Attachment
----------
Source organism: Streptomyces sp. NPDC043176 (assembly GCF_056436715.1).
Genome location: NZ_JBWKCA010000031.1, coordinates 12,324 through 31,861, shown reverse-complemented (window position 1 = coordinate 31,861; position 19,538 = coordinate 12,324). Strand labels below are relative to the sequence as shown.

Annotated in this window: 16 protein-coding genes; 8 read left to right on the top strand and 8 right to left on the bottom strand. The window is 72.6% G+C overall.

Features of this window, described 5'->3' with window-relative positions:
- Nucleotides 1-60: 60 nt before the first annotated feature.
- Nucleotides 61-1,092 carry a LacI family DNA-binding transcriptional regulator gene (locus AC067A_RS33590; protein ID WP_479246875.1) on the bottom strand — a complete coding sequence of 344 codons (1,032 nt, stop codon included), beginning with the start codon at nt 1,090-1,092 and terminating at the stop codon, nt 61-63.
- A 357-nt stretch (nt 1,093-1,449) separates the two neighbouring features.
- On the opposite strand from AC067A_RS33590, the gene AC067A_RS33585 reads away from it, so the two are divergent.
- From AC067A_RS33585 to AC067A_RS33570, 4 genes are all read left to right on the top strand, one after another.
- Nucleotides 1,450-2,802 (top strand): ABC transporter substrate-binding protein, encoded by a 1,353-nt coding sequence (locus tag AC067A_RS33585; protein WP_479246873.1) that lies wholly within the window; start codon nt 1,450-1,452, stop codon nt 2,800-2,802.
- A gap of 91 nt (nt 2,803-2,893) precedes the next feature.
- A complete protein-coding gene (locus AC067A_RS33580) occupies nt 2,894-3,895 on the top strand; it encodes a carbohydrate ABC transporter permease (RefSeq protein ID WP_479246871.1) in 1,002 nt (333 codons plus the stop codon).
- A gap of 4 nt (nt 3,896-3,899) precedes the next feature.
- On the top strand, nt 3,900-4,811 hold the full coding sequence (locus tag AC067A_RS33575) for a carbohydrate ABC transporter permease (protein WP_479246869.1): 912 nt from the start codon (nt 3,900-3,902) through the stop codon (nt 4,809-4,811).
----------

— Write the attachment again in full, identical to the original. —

Source organism: Streptomyces sp. NPDC043176 (assembly GCF_056436715.1).
Genome location: NZ_JBWKCA010000031.1, coordinates 12,324 through 31,861, shown reverse-complemented (window position 1 = coordinate 31,861; position 19,538 = coordinate 12,324). Strand labels below are relative to the sequence as shown.

Annotated in this window: 16 protein-coding genes; 8 read left to right on the top strand and 8 right to left on the bottom strand. The window is 72.6% G+C overall.

Features of this window, described 5'->3' with window-relative positions:
- Nucleotides 1-60: 60 nt before the first annotated feature.
- Nucleotides 61-1,092 carry a LacI family DNA-binding transcriptional regulator gene (locus AC067A_RS33590; protein ID WP_479246875.1) on the bottom strand — a complete coding sequence of 344 codons (1,032 nt, stop codon included), beginning with the start codon at nt 1,090-1,092 and terminating at the stop codon, nt 61-63.
- A 357-nt stretch (nt 1,093-1,449) separates the two neighbouring features.
- On the opposite strand from AC067A_RS33590, the gene AC067A_RS33585 reads away from it, so the two are divergent.
- From AC067A_RS33585 to AC067A_RS33570, 4 genes are all read left to right on the top strand, one after another.
- Nucleotides 1,450-2,802 (top strand): ABC transporter substrate-binding protein, encoded by a 1,353-nt coding sequence (locus tag AC067A_RS33585; protein WP_479246873.1) that lies wholly within the window; start codon nt 1,450-1,452, stop codon nt 2,800-2,802.
- A gap of 91 nt (nt 2,803-2,893) precedes the next feature.
- A complete protein-coding gene (locus AC067A_RS33580) occupies nt 2,894-3,895 on the top strand; it encodes a carbohydrate ABC transporter permease (RefSeq protein ID WP_479246871.1) in 1,002 nt (333 codons plus the stop codon).
- A gap of 4 nt (nt 3,896-3,899) precedes the next feature.
- On the top strand, nt 3,900-4,811 hold the full coding sequence (locus tag AC067A_RS33575) for a carbohydrate ABC transporter permease (protein WP_479246869.1): 912 nt from the start codon (nt 3,900-3,902) through the stop codon (nt 4,809-4,811).